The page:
Children's Magazines Grow Up
Cartoons give way to junior versions of adult products
BARBIE has one of her own. So do Donald and Mickey, as well as the Muppets and the whole gang from Sesame Street. Children's magazines have come a long way since the days of those dated, dog-eared periodicals that used to linger in dentists' offices. Today, they're a blossoming slice of the magazine market, and the range of subject material is broad, going far beyond just ``fanzines'' of licensed cartoon characters, television shows, and products. In fact, there are nearly as many magazines as there are childrens' interests.
Is the child in your life interested in science? ``3-2-1 Contact'' might strike a chord. A budding naturalist? Try ``Ranger Rick'' or ``National Geographic World.'' Wild about baseball, skateboarding, soccer? You can't miss with ``Sports Illustrated for Kids.''
And with the long, lazy days of summer stretching ahead, what better way to supplement a holiday reading list or capture the attention of a reluctant reader? Magazines are easy to pick up and put down, highly portable (good for plane travel and trips to the beach), and reasonably priced. For about the same cost as a single hardcover book, one may purchase a year's subscription to a child's magazine.
``I'd say anything that gets a kid to read and turn off the television is a good addition to a home,'' says Patricia Berry, a senior editor at ``Sports Illustrated for Kids.''
Kate Waters, editor of Scholastic Professional Books in New York, and a writer and former children's librarian at the Boston Public Library, concurs. ``Children adopt reading habits by modeling, by watching their parents,'' she says. ``The younger a child can have something that comes to the home in his name, that looks like what their mom and dad has, the younger they'll sit down and mimic that behavior and adopt it. So it's vital.''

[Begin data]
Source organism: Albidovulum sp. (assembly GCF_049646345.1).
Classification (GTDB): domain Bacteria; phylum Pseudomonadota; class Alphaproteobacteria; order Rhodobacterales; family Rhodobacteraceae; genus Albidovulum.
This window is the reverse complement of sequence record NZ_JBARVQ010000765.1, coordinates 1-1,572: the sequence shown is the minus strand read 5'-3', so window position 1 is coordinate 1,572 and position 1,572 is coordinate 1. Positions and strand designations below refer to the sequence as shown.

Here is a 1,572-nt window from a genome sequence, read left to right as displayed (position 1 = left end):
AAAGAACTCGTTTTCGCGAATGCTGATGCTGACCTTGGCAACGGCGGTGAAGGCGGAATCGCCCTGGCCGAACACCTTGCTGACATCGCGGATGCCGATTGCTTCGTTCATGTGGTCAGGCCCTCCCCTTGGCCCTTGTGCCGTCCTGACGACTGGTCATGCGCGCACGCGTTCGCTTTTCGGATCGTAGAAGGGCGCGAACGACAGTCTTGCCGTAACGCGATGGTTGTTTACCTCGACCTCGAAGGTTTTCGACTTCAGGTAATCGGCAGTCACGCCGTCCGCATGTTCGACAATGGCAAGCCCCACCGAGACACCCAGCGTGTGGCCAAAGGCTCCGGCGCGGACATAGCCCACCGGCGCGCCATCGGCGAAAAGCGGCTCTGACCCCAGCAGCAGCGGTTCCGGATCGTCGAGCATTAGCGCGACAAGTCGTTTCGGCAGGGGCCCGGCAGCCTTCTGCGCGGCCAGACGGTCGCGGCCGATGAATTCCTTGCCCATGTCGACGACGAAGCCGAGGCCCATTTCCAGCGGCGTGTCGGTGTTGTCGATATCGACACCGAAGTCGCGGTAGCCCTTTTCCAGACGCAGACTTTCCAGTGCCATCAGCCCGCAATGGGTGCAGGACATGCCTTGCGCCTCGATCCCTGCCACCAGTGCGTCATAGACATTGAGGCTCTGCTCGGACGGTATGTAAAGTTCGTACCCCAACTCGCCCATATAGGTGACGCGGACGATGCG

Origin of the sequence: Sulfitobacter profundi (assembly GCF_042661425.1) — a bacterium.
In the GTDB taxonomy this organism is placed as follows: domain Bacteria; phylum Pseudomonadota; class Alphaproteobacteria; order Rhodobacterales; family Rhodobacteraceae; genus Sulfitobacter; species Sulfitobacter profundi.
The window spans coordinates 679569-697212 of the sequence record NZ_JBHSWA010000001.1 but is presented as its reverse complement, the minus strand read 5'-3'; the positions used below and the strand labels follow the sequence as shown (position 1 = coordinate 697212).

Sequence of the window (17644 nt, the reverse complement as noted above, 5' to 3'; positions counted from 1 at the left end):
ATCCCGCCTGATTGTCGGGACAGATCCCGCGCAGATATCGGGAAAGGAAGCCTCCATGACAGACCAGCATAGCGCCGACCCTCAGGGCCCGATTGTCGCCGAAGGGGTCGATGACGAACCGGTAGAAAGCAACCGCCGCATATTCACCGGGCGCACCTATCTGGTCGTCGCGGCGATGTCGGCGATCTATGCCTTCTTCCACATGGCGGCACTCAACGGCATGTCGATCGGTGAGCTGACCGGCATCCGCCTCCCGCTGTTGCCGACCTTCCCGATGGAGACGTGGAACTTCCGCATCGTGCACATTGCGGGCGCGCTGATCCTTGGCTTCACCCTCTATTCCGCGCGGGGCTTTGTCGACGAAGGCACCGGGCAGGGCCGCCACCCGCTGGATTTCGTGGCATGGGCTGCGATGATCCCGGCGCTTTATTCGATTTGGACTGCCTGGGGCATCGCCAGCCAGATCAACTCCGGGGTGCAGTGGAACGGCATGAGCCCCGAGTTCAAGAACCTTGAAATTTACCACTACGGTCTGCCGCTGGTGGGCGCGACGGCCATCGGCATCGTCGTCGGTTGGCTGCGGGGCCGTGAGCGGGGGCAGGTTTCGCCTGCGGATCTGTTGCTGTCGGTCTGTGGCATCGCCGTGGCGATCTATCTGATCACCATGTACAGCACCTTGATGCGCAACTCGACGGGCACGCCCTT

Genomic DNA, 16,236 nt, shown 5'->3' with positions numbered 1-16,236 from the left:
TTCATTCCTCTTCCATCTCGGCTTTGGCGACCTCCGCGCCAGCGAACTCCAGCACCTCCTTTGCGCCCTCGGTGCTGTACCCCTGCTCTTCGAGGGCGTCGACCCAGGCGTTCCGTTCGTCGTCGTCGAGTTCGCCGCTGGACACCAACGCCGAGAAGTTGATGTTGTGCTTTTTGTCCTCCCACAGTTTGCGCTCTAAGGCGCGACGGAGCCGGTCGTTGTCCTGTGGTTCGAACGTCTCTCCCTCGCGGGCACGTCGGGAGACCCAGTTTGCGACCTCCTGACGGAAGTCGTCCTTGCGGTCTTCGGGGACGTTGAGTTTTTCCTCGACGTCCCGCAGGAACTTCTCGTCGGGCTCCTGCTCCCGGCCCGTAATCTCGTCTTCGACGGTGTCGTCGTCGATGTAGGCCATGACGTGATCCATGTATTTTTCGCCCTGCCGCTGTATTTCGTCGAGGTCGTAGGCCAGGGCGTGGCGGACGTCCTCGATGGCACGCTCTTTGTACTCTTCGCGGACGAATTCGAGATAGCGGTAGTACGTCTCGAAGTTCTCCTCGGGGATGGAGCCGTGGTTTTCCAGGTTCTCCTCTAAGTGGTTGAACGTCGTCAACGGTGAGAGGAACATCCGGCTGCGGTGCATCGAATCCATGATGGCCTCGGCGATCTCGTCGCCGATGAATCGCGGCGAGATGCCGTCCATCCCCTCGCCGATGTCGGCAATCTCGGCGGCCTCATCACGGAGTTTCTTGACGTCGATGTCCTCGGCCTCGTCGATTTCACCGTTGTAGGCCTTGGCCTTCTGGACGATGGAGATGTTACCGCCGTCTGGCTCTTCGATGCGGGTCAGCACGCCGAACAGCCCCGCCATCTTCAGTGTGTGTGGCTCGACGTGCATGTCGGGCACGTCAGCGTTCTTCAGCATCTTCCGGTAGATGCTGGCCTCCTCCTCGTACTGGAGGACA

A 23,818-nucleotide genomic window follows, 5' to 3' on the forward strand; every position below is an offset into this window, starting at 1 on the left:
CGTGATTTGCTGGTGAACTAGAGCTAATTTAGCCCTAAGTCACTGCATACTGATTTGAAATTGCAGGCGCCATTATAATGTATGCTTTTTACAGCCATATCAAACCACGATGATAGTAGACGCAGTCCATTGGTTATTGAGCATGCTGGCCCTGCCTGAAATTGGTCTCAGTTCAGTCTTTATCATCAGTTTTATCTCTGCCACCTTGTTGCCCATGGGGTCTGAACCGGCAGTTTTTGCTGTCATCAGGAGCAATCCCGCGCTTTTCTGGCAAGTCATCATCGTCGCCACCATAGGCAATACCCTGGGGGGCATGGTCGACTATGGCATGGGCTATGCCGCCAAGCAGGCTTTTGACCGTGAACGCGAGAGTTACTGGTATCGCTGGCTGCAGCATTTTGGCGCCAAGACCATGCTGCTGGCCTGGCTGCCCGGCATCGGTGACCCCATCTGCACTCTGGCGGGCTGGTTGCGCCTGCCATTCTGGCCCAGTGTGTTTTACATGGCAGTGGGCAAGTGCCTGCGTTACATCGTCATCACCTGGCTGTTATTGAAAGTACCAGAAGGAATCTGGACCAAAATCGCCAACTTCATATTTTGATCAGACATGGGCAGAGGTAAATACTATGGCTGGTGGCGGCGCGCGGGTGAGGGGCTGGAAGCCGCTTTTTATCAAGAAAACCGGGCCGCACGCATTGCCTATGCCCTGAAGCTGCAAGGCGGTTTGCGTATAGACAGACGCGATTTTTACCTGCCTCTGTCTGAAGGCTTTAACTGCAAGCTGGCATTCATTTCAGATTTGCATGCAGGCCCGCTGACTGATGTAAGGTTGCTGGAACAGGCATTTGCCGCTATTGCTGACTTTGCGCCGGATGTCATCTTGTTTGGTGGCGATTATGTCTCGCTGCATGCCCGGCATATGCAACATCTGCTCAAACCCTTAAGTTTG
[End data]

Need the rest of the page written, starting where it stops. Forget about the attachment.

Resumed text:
Ms. Waters has especially high praise for interactive magazines - those which accept submissions from children, as well as involve them in activities like puzzles and games. She calls them ``vital for creativity. If a child can submit art or a poem or something, it makes their work, their learning work - reading, writing, calculating, listening, and all the rest of it - worth something. It gives it a wider relevance than just school tests.''
Commenting on the growing number of magazines that publish student writing, Christine Lord, an editor at ``Merlyn's Pen'' in Rhode Island, suggests that ``part of the reason for this, is that kids are just naturally interested in what other kids are writing.''
Ms. Lord feels this particular type of magazine is especially important for adolescents, who can be ``a tough audience to reach,'' since working toward the goal of being published can help ``give them a certain validity.''
For reluctant readers, she notes, magazines are ``a natural tool. [Books and] textbooks don't always do the trick, especially for at-risk kids, and getting them to sit with a magazine is a step in the right direction.''
For those looking to zero in on a magazine for the child in their life, Waters offers these tips:
Start with a trip to your local public library. Take a look at what's available there, and ask the children's librarian for recommendations.
Be sure that the magazine is subscribed to in the child's name. ``It's very important that it comes to the child, that it's their mail,'' says Waters.
Consider choosing a magazine that doesn't necessarily only reflect your child's interest. ``One of the wonderful things about Time and Newsweek for all of us,'' Waters notes, ``is that we find ourselves reading things we never thought we'd be interested in. You use them as expansion tools.''
Save the magazines. The material in children's magazines is rarely time-sensitive. Children can enjoy re-reading issues, and may be able to refer to them in the future for school projects.
Finally, keep in mind that there is generally an eight-week start-up period for magazine subscriptions. If this is to be a birthday or holiday gift, order well in advance.
Perspective buyers many also want to take into consideration the balance of ads in the magazine, Waters says. Although magazines aimed at preschoolers don't carry ads, some of the ones for older children do. Parents may want to weigh the cost of a handful of sneaker and candy ads against the benefits advertising brings to a magazine.
``I think you can't help but respect the fact that advertising allows you as an editor to do more,'' says Ms. Berry. At Sports Illustrated for Kids, for example, good advertising support means that ``we're able to do what we can graphically and artistically, and get the best writers.''
In the end, a little parental research is well worth the effort, if the result is a magazine that sparks a child's interest. Besides, adds Berry, it's important to ``know what you're buying - there's a lot of junk out there.''